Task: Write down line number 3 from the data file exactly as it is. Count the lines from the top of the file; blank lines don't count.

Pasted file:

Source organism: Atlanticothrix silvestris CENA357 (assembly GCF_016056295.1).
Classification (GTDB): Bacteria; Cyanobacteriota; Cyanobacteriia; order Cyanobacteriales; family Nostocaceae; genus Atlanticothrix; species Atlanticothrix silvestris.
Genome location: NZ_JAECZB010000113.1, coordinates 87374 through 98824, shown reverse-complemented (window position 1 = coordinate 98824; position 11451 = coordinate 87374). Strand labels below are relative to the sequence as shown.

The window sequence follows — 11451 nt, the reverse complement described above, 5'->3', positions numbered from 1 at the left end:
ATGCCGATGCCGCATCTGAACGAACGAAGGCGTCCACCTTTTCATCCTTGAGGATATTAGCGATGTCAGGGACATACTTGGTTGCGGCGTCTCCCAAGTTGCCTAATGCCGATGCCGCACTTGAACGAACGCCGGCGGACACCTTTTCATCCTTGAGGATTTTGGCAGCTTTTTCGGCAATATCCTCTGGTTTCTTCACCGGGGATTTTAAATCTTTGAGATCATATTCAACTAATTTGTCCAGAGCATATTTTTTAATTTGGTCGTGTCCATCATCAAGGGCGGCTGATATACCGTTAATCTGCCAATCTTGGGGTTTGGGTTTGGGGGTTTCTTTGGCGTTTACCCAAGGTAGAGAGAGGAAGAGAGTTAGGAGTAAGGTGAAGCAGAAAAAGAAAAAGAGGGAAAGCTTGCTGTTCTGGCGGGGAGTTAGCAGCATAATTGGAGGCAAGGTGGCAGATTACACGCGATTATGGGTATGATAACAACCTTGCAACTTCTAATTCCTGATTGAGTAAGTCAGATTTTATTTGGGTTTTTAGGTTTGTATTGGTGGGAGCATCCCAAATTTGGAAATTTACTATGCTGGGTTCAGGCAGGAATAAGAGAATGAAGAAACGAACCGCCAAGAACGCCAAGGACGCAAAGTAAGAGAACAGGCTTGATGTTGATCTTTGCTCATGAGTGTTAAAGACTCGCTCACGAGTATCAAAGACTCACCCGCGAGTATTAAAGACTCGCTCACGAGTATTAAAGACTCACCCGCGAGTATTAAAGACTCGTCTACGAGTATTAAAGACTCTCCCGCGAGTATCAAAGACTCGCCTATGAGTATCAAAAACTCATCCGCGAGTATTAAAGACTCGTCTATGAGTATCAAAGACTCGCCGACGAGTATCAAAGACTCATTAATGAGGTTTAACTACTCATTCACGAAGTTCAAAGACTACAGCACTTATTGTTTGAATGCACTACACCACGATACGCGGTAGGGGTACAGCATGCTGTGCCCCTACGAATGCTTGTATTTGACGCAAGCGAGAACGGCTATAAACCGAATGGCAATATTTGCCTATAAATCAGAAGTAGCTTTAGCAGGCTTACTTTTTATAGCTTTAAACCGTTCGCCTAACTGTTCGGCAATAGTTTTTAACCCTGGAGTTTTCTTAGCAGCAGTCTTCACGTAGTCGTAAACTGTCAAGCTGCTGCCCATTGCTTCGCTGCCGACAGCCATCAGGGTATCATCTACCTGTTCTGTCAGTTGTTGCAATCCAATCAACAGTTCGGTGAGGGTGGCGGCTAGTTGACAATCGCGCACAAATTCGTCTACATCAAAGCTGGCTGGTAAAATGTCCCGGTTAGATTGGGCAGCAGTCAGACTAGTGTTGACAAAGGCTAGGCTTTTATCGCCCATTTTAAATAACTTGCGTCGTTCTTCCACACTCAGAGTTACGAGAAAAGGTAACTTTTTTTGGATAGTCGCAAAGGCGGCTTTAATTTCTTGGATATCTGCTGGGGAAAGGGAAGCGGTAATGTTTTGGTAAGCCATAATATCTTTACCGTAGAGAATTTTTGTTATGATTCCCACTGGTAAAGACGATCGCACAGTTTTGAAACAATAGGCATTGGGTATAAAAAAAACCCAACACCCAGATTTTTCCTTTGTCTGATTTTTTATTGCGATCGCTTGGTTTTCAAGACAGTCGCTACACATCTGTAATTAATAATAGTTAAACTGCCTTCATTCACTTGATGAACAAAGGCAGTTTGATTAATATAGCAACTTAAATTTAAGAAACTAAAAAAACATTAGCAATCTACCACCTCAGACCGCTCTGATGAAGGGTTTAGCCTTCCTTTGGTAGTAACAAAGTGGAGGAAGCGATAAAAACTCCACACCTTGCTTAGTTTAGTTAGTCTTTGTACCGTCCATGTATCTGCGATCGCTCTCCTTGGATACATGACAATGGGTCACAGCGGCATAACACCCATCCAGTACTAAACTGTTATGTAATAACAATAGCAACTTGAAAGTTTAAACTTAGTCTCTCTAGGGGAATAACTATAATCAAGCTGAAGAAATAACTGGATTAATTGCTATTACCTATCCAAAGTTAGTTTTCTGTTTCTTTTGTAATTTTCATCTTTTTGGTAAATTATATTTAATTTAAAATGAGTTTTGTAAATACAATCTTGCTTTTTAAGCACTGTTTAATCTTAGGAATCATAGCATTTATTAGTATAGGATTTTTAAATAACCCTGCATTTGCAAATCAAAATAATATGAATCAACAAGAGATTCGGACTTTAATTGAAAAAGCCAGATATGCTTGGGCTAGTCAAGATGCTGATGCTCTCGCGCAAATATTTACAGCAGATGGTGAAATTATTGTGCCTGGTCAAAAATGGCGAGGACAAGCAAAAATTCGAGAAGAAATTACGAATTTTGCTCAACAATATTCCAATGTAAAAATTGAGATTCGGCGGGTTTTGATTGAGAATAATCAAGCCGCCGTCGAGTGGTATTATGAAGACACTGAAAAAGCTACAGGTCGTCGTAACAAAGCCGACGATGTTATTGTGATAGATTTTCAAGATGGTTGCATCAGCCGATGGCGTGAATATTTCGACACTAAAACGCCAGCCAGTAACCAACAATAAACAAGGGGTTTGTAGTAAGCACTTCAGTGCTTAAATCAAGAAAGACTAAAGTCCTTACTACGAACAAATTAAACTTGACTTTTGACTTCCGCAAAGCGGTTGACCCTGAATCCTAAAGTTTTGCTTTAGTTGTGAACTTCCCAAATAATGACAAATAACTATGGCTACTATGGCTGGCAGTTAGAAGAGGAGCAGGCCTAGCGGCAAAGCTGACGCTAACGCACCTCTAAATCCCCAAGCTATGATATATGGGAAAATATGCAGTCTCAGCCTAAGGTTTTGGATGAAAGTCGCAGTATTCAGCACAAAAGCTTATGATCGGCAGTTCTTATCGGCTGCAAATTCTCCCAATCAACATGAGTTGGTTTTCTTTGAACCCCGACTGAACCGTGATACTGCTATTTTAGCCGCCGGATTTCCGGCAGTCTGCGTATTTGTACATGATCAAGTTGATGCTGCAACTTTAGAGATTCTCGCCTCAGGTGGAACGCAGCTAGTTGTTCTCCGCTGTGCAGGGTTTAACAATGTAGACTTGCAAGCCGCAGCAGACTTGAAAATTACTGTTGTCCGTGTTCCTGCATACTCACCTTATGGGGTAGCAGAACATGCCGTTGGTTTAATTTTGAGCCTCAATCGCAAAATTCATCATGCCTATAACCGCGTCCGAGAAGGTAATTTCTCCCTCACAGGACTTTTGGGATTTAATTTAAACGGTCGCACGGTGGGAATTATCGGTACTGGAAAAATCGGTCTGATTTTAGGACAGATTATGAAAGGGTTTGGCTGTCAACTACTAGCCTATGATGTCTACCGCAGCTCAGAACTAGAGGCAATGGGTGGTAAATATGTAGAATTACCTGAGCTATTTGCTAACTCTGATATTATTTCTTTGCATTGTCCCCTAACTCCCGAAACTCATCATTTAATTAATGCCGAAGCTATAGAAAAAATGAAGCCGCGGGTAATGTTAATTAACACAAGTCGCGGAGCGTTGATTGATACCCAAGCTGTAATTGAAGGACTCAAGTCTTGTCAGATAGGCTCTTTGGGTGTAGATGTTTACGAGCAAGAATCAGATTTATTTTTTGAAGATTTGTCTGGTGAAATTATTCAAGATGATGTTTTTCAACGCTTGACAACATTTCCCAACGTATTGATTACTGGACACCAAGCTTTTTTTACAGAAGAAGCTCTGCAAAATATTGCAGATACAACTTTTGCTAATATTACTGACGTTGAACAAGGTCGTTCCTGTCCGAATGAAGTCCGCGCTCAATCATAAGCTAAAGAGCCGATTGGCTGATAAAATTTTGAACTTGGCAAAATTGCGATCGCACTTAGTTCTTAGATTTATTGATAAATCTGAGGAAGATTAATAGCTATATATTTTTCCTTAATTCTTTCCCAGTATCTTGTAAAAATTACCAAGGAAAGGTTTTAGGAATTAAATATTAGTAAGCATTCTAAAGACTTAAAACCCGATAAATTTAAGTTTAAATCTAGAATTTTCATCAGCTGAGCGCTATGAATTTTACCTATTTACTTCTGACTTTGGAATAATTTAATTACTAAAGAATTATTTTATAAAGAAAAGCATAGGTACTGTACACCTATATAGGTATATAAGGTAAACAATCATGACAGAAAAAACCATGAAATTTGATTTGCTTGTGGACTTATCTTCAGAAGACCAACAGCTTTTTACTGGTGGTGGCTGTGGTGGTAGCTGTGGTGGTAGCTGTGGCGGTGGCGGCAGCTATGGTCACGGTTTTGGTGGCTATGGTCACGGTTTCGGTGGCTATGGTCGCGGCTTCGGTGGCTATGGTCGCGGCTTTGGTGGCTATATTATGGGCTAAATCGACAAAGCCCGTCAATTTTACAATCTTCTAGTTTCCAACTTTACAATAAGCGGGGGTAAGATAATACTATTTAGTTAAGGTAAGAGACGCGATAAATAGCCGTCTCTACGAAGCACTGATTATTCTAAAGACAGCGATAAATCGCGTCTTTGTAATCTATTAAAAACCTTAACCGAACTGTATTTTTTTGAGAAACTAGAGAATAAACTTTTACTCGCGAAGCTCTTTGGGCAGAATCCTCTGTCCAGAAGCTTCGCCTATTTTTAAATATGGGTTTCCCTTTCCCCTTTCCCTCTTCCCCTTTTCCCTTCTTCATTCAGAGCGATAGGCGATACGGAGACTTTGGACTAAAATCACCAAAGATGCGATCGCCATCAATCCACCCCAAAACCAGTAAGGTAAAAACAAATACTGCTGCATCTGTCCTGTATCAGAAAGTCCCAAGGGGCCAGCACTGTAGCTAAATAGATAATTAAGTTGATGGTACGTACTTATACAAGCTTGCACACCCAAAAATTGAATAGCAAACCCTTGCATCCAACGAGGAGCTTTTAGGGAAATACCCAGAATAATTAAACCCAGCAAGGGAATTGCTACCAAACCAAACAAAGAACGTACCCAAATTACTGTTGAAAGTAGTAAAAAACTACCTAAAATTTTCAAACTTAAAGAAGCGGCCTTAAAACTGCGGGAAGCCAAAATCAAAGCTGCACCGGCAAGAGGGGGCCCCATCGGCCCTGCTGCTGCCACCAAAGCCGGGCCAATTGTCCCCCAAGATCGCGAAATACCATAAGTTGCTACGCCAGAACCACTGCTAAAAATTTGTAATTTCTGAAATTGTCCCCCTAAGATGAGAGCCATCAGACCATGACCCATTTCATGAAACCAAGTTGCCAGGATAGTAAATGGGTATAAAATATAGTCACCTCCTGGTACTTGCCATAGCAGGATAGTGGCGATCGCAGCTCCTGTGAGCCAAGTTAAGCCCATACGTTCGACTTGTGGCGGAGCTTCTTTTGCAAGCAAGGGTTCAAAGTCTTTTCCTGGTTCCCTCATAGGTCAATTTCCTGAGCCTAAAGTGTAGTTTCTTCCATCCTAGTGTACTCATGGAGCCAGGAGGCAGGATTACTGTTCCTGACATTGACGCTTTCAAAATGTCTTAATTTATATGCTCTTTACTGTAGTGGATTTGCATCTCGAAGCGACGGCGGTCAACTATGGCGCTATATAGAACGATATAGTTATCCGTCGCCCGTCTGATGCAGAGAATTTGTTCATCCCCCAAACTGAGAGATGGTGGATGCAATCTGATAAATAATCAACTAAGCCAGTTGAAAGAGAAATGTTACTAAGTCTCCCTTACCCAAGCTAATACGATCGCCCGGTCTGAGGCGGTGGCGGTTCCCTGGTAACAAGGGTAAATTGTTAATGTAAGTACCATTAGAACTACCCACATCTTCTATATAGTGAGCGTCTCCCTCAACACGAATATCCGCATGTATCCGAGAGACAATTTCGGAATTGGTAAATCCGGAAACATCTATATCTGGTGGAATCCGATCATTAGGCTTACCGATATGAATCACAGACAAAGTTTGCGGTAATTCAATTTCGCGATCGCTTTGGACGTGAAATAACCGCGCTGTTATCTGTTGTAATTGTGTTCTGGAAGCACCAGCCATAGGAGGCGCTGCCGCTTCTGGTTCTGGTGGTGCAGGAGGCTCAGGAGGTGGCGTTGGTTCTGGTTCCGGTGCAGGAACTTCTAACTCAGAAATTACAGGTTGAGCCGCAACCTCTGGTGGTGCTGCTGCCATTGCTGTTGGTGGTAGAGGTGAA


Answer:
Genome location: NZ_JAECZB010000113.1, coordinates 87374 through 98824, shown reverse-complemented (window position 1 = coordinate 98824; position 11451 = coordinate 87374). Strand labels below are relative to the sequence as shown.